James E. Freeman and the painting of sentiment

Editorial Staff Art

November 2009 | Thoughout his half-century-long artistic career in the United States and Italy, James E. Freeman (Fig. 2) specialized in creating paintings of sentiment that sought to cross the boundaries dividing different cultures and social classes by engaging emotions, encouraging empathy, and ultimately prompting benefi­cence.1 Sentimentalism flourished in the antebellum period as a sort of bridge between the overt …

Summer in the Adirondacks

Editorial Staff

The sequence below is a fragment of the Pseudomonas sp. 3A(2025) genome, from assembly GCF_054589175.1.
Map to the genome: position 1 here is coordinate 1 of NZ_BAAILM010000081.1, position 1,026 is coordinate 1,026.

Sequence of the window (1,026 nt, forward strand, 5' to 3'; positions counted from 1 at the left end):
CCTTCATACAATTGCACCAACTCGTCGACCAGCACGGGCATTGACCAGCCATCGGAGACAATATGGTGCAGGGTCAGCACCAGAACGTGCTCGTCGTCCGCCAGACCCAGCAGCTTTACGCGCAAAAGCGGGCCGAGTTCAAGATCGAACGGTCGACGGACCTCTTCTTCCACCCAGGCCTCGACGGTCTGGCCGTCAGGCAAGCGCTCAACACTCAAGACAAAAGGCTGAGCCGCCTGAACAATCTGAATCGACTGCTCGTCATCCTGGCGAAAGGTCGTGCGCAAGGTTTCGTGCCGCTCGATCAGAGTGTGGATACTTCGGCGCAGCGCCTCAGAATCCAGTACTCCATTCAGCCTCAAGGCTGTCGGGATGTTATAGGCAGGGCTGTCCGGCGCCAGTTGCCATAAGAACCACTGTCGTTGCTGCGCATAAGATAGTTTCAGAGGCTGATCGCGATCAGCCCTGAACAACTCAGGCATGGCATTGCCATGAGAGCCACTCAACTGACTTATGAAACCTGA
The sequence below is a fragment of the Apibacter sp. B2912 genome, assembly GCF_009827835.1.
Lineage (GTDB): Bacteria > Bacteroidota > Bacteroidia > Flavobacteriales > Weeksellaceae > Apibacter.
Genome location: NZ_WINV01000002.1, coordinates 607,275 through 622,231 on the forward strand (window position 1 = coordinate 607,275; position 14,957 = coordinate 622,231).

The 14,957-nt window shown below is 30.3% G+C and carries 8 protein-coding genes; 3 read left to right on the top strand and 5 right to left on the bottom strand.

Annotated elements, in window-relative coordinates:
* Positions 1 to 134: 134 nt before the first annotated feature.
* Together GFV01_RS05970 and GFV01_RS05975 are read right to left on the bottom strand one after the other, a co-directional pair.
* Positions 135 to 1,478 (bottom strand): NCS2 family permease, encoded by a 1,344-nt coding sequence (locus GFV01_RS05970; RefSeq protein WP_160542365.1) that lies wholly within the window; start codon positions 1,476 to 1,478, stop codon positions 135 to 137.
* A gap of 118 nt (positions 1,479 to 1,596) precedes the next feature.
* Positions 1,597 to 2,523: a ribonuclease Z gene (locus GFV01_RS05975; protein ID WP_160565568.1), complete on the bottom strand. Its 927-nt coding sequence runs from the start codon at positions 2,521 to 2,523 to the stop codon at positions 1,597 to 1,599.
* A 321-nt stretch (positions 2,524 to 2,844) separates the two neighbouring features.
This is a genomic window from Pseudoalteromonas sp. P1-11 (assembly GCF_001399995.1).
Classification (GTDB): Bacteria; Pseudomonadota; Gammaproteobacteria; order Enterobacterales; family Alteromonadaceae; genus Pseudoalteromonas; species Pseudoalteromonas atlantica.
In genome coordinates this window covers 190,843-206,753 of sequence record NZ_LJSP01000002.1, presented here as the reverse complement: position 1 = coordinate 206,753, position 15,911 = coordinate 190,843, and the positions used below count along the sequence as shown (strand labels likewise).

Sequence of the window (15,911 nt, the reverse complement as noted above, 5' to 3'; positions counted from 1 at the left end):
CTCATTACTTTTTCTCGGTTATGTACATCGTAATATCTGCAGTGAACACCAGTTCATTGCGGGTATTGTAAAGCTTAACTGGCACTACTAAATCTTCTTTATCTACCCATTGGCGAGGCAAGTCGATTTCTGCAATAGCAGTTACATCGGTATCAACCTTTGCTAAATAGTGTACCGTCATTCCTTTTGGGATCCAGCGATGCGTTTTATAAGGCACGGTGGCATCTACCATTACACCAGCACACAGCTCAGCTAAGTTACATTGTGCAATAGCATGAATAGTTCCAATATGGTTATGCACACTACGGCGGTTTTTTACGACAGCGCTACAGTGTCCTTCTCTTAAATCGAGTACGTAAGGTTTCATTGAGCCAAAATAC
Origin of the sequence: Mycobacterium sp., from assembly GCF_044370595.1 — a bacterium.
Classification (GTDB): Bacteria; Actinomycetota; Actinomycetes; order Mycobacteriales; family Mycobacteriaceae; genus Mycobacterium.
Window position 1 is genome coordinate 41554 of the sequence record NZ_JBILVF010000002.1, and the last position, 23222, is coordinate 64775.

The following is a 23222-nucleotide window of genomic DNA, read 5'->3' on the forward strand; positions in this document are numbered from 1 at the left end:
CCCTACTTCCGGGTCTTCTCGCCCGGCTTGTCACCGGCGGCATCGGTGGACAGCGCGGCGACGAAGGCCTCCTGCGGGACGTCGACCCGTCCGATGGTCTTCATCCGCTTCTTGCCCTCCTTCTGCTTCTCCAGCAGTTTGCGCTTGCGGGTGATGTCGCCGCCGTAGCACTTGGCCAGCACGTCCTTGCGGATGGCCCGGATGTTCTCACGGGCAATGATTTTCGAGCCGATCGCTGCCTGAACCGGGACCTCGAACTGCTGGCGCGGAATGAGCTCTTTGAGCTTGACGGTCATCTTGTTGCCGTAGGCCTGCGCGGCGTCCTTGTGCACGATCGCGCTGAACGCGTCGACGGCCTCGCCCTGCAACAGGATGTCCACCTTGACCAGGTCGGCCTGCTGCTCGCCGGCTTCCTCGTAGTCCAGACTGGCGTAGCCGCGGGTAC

A “Wild, Unsettled Country”: Early Reflections of the Adirondacks, which opened last week, includes a selection of paintings, maps, prints, and photographs that illustrate the untamed Adirondack wilderness discovered by artists, photographers, and cartographers who visited the area in the nineteenth century. While tourists were flocking to Saratoga Springs, near what is today the southern boundary of the Adirondack Park, …

American Indian painting

Editorial Staff

Between 1879 and 1900 the United States Bureau of Indian Affairs established twenty-four off-reservation boarding schools for American Indian children, among them the Santa Fe Indian School in New Mexico. The schools were intended as a means of absorbing American Indians into the larger society by transforming the children of what were considered savage warriors into fully “civilized citizens.” But …